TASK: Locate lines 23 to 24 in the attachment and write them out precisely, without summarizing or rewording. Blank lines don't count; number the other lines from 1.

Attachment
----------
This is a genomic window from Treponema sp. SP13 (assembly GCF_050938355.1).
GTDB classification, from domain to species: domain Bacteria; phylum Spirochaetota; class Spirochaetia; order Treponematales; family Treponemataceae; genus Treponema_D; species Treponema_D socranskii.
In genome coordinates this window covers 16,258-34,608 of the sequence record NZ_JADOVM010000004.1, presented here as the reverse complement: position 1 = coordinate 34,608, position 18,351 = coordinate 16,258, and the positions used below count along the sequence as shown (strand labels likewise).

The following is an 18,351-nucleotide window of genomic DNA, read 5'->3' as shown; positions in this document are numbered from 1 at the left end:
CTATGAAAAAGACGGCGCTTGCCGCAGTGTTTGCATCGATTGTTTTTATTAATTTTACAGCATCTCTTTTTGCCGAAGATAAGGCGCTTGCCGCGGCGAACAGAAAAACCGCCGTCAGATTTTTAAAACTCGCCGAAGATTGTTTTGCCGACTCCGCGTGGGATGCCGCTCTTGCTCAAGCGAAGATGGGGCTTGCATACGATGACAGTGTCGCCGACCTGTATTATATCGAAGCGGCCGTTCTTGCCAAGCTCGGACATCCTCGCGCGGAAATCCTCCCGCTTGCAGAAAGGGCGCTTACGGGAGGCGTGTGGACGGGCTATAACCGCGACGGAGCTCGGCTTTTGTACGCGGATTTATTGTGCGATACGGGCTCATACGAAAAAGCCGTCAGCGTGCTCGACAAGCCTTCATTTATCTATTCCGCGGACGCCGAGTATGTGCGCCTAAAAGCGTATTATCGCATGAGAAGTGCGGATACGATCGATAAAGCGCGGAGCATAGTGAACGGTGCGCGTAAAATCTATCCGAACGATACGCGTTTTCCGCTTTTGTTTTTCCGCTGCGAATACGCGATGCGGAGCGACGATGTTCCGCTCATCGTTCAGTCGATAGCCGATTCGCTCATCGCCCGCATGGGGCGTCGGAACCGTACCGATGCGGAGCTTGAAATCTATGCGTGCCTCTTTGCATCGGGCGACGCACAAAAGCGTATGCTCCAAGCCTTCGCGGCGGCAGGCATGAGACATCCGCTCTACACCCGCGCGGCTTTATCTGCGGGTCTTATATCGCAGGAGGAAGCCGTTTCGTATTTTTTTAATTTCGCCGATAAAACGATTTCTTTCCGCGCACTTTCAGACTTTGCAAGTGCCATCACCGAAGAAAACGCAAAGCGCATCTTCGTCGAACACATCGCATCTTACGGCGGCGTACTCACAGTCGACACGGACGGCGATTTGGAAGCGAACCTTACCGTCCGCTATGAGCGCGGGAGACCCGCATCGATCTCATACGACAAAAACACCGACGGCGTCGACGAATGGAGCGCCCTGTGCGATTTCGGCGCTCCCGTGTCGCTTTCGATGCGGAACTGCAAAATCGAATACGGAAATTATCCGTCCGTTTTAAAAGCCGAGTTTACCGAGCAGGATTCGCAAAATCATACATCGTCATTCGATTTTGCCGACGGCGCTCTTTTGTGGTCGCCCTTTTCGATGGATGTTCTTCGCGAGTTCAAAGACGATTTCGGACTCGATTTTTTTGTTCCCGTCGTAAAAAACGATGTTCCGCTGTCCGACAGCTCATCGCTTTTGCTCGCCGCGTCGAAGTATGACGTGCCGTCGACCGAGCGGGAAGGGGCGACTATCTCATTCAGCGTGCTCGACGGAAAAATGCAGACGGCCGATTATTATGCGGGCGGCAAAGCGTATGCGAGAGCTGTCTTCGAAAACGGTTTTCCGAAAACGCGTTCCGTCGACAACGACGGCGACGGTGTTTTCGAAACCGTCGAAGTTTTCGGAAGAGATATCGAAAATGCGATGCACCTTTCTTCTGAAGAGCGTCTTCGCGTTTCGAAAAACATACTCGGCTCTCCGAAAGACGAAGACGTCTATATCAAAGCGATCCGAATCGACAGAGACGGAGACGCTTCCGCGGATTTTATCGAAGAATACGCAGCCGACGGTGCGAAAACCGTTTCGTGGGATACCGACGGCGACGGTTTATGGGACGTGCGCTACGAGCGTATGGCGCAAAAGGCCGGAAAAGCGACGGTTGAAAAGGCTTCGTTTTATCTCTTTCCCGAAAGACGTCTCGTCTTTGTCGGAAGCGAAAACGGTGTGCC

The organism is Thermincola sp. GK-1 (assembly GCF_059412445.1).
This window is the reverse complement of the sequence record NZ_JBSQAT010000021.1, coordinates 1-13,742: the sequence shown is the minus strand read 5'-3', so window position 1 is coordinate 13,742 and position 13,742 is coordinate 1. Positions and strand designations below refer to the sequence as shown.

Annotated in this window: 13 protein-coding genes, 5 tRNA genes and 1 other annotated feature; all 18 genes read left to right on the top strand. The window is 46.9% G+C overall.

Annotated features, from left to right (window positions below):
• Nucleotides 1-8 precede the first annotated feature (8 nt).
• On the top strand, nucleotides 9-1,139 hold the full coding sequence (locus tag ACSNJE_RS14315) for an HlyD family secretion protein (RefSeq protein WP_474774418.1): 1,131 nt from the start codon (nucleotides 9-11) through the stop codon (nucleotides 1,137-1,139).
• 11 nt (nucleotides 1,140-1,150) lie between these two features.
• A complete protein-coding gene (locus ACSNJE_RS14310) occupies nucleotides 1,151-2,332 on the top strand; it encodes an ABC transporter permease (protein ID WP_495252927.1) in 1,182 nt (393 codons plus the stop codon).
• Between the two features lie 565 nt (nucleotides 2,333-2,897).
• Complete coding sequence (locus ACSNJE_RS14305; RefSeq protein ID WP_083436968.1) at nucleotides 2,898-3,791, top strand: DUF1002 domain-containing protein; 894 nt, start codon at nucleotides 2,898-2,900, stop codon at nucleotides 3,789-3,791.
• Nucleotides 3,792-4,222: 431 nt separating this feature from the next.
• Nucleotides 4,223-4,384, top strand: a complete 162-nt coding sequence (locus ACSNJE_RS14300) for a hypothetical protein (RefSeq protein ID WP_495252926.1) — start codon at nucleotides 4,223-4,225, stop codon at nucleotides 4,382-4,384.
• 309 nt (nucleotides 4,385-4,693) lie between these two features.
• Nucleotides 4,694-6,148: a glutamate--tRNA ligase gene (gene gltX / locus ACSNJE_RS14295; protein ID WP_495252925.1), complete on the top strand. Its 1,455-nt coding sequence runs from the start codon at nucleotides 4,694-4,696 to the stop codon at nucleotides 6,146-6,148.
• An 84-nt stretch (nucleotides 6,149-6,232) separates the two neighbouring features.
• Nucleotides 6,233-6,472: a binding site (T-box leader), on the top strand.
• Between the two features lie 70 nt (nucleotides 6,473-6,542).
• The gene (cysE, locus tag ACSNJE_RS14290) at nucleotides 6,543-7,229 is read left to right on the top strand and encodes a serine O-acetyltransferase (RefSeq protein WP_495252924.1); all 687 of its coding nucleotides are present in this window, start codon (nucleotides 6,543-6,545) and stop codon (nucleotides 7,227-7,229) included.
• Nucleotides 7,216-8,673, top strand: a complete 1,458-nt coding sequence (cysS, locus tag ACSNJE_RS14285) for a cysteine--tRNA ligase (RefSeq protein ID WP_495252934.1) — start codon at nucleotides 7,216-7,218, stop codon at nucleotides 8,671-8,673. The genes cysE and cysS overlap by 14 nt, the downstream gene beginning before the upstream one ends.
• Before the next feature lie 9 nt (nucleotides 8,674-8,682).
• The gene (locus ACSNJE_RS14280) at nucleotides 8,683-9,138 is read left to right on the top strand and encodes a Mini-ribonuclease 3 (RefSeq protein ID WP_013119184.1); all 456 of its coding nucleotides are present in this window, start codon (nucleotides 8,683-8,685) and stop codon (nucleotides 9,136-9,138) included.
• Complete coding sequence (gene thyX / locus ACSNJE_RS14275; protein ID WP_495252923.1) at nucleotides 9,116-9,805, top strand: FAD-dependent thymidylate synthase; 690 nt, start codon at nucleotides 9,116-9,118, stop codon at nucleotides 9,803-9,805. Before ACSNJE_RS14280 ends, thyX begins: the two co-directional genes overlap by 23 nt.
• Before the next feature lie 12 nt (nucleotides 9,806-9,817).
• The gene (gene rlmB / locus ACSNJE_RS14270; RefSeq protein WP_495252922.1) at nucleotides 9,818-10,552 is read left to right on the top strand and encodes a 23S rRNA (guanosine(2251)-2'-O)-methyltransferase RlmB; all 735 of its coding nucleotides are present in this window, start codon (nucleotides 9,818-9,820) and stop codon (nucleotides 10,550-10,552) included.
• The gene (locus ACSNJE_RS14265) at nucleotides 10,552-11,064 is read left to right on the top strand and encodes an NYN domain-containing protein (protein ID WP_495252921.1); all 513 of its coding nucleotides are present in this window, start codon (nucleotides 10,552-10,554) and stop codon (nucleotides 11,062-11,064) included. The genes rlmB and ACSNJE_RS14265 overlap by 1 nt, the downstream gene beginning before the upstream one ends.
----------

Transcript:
• The gene (cysE, locus tag ACSNJE_RS14290) at nucleotides 6,543-7,229 is read left to right on the top strand and encodes a serine O-acetyltransferase (RefSeq protein WP_495252924.1); all 687 of its coding nucleotides are present in this window, start codon (nucleotides 6,543-6,545) and stop codon (nucleotides 7,227-7,229) included.
• Nucleotides 7,216-8,673, top strand: a complete 1,458-nt coding sequence (cysS, locus tag ACSNJE_RS14285) for a cysteine--tRNA ligase (RefSeq protein ID WP_495252934.1) — start codon at nucleotides 7,216-7,218, stop codon at nucleotides 8,671-8,673. The genes cysE and cysS overlap by 14 nt, the downstream gene beginning before the upstream one ends.